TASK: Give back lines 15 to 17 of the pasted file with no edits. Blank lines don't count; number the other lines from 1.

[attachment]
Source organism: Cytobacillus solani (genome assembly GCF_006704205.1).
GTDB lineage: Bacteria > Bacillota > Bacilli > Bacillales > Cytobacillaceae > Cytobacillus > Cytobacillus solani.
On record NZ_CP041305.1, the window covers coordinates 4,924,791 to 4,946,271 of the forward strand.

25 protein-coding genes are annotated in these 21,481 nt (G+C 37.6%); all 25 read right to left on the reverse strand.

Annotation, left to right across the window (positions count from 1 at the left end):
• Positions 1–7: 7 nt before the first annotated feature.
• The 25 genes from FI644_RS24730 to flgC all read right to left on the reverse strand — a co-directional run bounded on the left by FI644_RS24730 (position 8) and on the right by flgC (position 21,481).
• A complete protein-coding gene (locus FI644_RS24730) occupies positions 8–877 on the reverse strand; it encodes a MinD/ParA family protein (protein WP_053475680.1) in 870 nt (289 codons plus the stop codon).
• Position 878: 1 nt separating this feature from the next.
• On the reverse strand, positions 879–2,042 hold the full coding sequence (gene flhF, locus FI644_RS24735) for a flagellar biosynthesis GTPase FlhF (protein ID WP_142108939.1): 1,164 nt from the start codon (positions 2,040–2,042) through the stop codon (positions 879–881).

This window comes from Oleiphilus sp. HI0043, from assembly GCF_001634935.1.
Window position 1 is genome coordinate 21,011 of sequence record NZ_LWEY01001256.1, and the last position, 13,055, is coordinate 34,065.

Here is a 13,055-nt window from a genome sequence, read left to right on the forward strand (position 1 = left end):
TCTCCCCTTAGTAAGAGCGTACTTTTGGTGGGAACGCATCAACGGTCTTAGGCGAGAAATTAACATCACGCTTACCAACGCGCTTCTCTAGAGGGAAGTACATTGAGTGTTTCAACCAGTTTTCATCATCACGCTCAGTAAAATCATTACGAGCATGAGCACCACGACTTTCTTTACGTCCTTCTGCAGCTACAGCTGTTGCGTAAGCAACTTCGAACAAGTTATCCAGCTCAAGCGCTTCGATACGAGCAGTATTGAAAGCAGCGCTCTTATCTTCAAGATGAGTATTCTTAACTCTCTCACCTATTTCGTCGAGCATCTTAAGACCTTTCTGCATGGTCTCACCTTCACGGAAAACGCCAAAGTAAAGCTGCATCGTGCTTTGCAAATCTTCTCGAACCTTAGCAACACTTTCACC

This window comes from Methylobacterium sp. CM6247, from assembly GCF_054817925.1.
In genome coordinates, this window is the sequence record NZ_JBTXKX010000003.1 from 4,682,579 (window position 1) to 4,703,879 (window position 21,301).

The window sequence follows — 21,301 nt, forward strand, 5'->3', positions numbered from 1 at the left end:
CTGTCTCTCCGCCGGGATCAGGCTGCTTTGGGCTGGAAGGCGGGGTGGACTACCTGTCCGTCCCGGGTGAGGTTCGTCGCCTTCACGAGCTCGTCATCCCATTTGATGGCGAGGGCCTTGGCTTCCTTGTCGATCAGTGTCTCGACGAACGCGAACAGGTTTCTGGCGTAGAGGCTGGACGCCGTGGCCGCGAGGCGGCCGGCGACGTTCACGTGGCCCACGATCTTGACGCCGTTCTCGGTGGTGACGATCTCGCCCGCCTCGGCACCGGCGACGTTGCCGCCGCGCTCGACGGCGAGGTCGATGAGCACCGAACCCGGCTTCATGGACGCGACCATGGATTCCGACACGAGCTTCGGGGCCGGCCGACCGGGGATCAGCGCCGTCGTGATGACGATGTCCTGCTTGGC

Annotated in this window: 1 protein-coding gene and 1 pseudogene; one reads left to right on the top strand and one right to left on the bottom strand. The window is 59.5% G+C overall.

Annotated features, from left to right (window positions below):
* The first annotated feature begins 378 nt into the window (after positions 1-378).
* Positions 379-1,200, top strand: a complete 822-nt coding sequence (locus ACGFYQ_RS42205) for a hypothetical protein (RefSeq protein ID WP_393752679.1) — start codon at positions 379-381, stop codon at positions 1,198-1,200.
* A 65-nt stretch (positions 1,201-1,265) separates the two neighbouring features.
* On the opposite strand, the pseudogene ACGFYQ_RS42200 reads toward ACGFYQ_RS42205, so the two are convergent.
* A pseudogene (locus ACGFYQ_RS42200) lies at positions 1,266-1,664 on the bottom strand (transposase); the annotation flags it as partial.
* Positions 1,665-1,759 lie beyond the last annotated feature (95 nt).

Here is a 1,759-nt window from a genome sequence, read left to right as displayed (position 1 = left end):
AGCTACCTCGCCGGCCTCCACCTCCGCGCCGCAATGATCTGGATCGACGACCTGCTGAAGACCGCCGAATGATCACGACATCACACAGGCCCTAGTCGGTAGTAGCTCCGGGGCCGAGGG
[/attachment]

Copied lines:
This window comes from Methylobacterium sp. CM6247, from assembly GCF_054817925.1.
In genome coordinates, this window is the sequence record NZ_JBTXKX010000003.1 from 4,682,579 (window position 1) to 4,703,879 (window position 21,301).

The window sequence follows — 21,301 nt, forward strand, 5'->3', positions numbered from 1 at the left end: